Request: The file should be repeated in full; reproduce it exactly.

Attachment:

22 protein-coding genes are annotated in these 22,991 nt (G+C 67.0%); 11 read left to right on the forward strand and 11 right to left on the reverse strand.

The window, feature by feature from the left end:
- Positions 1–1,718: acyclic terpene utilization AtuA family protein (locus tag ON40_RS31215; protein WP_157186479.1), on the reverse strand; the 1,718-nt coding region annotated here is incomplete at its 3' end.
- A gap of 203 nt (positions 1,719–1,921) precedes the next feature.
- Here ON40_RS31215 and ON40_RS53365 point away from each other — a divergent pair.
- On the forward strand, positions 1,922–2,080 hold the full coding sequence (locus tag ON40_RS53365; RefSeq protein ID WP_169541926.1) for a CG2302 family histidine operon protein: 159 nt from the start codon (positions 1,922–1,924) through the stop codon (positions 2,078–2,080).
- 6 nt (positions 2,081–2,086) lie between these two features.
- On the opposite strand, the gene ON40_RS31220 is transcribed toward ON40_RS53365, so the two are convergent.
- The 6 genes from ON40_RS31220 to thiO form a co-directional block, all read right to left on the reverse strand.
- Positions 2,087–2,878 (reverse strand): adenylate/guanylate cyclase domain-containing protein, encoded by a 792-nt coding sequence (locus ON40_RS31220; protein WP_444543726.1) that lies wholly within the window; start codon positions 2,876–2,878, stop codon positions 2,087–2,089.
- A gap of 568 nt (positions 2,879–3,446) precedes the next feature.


22 protein-coding genes are annotated in these 22,991 nt (G+C 67.0%); 11 read left to right on the forward strand and 11 right to left on the reverse strand.

The window, feature by feature from the left end:
- Positions 1–1,718: acyclic terpene utilization AtuA family protein (locus tag ON40_RS31215; protein WP_157186479.1), on the reverse strand; the 1,718-nt coding region annotated here is incomplete at its 3' end.
- A gap of 203 nt (positions 1,719–1,921) precedes the next feature.
- Here ON40_RS31215 and ON40_RS53365 point away from each other — a divergent pair.
- On the forward strand, positions 1,922–2,080 hold the full coding sequence (locus tag ON40_RS53365; RefSeq protein ID WP_169541926.1) for a CG2302 family histidine operon protein: 159 nt from the start codon (positions 1,922–1,924) through the stop codon (positions 2,078–2,080).
- 6 nt (positions 2,081–2,086) lie between these two features.
- On the opposite strand, the gene ON40_RS31220 is transcribed toward ON40_RS53365, so the two are convergent.
- The 6 genes from ON40_RS31220 to thiO form a co-directional block, all read right to left on the reverse strand.
- Positions 2,087–2,878 (reverse strand): adenylate/guanylate cyclase domain-containing protein, encoded by a 792-nt coding sequence (locus ON40_RS31220; protein WP_444543726.1) that lies wholly within the window; start codon positions 2,876–2,878, stop codon positions 2,087–2,089.
- A gap of 568 nt (positions 2,879–3,446) precedes the next feature.